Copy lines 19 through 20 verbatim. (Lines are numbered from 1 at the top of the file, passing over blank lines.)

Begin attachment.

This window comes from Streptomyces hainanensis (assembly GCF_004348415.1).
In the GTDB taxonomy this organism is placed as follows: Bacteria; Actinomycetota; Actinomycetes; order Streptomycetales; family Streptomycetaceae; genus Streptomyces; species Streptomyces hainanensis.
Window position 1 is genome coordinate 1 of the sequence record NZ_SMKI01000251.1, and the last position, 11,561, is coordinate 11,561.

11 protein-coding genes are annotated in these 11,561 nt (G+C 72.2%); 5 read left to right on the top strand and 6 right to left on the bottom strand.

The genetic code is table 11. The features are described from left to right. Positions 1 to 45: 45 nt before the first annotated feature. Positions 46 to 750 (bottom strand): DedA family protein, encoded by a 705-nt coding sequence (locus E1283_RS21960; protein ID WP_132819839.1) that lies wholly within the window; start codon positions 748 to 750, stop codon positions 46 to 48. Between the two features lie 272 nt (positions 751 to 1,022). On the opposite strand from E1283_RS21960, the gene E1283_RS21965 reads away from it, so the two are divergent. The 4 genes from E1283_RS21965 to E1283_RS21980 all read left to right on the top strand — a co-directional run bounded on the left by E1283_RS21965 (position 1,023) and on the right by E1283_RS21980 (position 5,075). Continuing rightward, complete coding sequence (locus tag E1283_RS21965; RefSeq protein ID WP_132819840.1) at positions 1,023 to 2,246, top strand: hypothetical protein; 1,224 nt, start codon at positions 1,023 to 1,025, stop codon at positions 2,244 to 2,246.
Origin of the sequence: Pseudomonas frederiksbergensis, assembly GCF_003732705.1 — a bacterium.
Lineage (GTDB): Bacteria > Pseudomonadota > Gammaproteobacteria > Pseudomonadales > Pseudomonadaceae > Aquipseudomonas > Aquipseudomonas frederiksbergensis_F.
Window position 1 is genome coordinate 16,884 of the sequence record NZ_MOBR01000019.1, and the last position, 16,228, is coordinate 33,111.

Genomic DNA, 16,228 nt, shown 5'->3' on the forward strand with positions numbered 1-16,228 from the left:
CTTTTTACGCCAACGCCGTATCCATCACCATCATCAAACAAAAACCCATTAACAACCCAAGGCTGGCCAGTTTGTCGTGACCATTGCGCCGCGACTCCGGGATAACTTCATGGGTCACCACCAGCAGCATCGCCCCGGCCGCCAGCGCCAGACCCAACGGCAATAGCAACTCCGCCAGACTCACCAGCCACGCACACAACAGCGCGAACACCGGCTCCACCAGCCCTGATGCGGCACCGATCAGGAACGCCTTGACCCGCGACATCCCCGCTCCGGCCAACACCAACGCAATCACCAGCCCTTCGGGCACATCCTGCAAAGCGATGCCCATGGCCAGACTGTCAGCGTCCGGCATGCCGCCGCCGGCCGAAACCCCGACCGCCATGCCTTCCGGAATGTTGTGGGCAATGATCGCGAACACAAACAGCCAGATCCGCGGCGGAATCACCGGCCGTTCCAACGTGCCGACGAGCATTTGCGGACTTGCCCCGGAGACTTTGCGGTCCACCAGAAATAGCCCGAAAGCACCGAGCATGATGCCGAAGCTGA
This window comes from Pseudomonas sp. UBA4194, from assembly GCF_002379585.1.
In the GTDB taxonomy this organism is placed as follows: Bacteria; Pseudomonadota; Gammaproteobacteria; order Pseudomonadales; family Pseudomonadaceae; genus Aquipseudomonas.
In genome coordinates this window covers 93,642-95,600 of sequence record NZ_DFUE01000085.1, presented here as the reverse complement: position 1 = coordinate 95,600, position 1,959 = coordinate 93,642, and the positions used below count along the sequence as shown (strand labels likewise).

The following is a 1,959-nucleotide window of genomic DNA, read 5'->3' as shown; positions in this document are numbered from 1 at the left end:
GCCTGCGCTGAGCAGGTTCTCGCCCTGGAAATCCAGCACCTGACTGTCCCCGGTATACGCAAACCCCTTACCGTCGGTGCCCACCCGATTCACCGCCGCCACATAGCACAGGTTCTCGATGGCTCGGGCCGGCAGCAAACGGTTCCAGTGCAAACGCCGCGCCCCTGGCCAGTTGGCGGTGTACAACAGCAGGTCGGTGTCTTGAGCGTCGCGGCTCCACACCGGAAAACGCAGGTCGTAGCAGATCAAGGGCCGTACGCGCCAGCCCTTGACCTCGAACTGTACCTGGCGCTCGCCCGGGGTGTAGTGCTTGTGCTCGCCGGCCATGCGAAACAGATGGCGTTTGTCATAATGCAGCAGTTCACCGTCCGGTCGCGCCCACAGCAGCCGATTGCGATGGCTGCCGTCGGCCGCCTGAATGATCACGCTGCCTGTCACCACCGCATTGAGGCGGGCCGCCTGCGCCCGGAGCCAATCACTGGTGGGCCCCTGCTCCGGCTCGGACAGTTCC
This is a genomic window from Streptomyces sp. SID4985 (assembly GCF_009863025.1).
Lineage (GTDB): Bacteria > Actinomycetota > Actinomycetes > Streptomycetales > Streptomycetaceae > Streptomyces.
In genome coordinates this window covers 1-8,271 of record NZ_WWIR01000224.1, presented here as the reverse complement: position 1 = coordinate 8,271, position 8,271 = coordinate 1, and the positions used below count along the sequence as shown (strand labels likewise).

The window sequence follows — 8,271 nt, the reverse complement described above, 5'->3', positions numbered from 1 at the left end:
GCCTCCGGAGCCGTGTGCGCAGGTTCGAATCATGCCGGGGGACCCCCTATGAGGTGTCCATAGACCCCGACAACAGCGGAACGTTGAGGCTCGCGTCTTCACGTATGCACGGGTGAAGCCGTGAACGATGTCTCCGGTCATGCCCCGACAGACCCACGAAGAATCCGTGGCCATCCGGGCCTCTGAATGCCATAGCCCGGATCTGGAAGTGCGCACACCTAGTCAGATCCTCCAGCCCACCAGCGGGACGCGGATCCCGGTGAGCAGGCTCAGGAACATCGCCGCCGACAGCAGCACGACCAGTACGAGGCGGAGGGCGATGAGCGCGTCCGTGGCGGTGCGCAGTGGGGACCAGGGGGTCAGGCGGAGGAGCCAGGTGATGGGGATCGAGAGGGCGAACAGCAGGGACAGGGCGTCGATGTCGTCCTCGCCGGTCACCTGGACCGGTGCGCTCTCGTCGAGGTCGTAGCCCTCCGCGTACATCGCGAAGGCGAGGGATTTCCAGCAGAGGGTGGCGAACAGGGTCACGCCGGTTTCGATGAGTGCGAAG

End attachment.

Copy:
The window sequence follows — 8,271 nt, the reverse complement described above, 5'->3', positions numbered from 1 at the left end:
GCCTCCGGAGCCGTGTGCGCAGGTTCGAATCATGCCGGGGGACCCCCTATGAGGTGTCCATAGACCCCGACAACAGCGGAACGTTGAGGCTCGCGTCTTCACGTATGCACGGGTGAAGCCGTGAACGATGTCTCCGGTCATGCCCCGACAGACCCACGAAGAATCCGTGGCCATCCGGGCCTCTGAATGCCATAGCCCGGATCTGGAAGTGCGCACACCTAGTCAGATCCTCCAGCCCACCAGCGGGACGCGGATCCCGGTGAGCAGGCTCAGGAACATCGCCGCCGACAGCAGCACGACCAGTACGAGGCGGAGGGCGATGAGCGCGTCCGTGGCGGTGCGCAGTGGGGACCAGGGGGTCAGGCGGAGGAGCCAGGTGATGGGGATCGAGAGGGCGAACAGCAGGGACAGGGCGTCGATGTCGTCCTCGCCGGTCACCTGGACCGGTGCGCTCTCGTCGAGGTCGTAGCCCTCCGCGTACATCGCGAAGGCGAGGGATTTCCAGCAGAGGGTGGCGAACAGGGTCACGCCGGTTTCGATGAGTGCGAAG